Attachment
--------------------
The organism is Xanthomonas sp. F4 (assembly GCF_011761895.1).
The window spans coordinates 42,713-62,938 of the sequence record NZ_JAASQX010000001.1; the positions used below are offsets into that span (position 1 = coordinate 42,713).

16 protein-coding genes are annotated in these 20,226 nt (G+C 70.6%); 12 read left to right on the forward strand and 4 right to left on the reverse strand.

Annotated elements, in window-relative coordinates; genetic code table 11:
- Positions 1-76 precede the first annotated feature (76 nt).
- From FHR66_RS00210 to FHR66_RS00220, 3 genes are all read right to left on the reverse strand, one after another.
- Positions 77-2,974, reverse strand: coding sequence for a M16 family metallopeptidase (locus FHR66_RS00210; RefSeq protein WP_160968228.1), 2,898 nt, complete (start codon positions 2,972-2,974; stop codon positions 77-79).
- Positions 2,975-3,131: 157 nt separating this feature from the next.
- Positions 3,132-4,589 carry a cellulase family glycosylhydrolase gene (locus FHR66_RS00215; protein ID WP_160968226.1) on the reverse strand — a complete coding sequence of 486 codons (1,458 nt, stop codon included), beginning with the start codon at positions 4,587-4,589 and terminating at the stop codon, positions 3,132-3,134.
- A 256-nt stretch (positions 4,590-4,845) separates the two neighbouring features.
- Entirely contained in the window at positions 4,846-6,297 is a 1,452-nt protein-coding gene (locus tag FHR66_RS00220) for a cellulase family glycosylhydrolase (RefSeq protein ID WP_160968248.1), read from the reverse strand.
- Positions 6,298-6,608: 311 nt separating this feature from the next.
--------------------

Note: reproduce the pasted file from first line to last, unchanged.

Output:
The organism is Xanthomonas sp. F4 (assembly GCF_011761895.1).
The window spans coordinates 42,713-62,938 of the sequence record NZ_JAASQX010000001.1; the positions used below are offsets into that span (position 1 = coordinate 42,713).

16 protein-coding genes are annotated in these 20,226 nt (G+C 70.6%); 12 read left to right on the forward strand and 4 right to left on the reverse strand.

Annotated elements, in window-relative coordinates; genetic code table 11:
- Positions 1-76 precede the first annotated feature (76 nt).
- From FHR66_RS00210 to FHR66_RS00220, 3 genes are all read right to left on the reverse strand, one after another.
- Positions 77-2,974, reverse strand: coding sequence for a M16 family metallopeptidase (locus FHR66_RS00210; RefSeq protein WP_160968228.1), 2,898 nt, complete (start codon positions 2,972-2,974; stop codon positions 77-79).
- Positions 2,975-3,131: 157 nt separating this feature from the next.
- Positions 3,132-4,589 carry a cellulase family glycosylhydrolase gene (locus FHR66_RS00215; protein ID WP_160968226.1) on the reverse strand — a complete coding sequence of 486 codons (1,458 nt, stop codon included), beginning with the start codon at positions 4,587-4,589 and terminating at the stop codon, positions 3,132-3,134.
- A 256-nt stretch (positions 4,590-4,845) separates the two neighbouring features.
- Entirely contained in the window at positions 4,846-6,297 is a 1,452-nt protein-coding gene (locus tag FHR66_RS00220) for a cellulase family glycosylhydrolase (RefSeq protein ID WP_160968248.1), read from the reverse strand.
- Positions 6,298-6,608: 311 nt separating this feature from the next.